Tacloban's damaged airport is serving as a staging ground for aid deliveries and a shelter for those left homeless by Typhoon Haiyan. Journalists, relief workers and typhoon survivors all share the space. Andrew Lee/CBC
Survivors of Typhoon Haiyan in Tacloban who have been left with little possibility of shelter in the Philippine city almost destroyed by the storm have been sharing space with aid workers and members of the media at the local airport, which is serving as the staging ground for aid deliveries and transports of people fleeing the region.
CBC's Andrew Lee is one of several journalists who have been staying at the airport and captured images of what life is like for those holed up in the impromptu shelter.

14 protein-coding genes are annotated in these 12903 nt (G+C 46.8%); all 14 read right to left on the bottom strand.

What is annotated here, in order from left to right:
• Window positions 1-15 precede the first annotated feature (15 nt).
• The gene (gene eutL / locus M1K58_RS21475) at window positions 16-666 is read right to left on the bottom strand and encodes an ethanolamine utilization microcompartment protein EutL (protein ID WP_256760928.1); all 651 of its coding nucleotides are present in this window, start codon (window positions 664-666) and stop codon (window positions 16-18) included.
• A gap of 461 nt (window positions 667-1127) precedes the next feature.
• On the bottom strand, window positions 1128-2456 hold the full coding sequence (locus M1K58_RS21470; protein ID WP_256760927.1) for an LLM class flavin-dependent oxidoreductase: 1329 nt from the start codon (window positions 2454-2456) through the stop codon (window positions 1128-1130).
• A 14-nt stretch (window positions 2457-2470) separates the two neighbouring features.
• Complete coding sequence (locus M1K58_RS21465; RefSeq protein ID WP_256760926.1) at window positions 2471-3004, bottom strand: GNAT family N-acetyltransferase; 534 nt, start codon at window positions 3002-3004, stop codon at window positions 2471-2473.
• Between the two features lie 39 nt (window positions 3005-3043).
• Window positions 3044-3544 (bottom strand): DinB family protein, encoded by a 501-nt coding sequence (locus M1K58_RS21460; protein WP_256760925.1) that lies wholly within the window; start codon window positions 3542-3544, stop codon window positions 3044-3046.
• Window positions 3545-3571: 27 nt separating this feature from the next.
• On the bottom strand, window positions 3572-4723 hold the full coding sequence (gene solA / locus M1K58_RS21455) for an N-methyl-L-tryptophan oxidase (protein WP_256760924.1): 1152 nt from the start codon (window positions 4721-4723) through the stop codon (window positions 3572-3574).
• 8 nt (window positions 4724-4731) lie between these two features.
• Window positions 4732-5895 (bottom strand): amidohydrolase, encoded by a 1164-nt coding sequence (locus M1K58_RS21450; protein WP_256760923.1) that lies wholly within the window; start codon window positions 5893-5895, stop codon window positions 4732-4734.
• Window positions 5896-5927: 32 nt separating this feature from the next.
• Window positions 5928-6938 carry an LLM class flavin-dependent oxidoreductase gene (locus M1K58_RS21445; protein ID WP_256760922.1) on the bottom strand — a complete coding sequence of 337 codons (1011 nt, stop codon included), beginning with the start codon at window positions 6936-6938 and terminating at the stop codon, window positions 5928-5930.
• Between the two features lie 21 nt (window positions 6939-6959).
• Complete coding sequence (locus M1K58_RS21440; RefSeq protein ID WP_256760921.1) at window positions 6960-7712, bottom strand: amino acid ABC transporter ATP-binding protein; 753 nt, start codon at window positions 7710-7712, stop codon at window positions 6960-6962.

Tacloban was one of the cities hit hardest by the typhoon, which killed at least 3,900 people and displaced several million. No building in the city has been left untouched, and piles of debris and downed trees lie everywhere, including in and around the airport, which is itself damaged.
Residents of the city of about 200,000 people who have not managed to leave have had to seek shelter either at the airport or in tents and shelters set up by relief organizations.
Click on the video above to get a close-up view of the comings and goings at the airport
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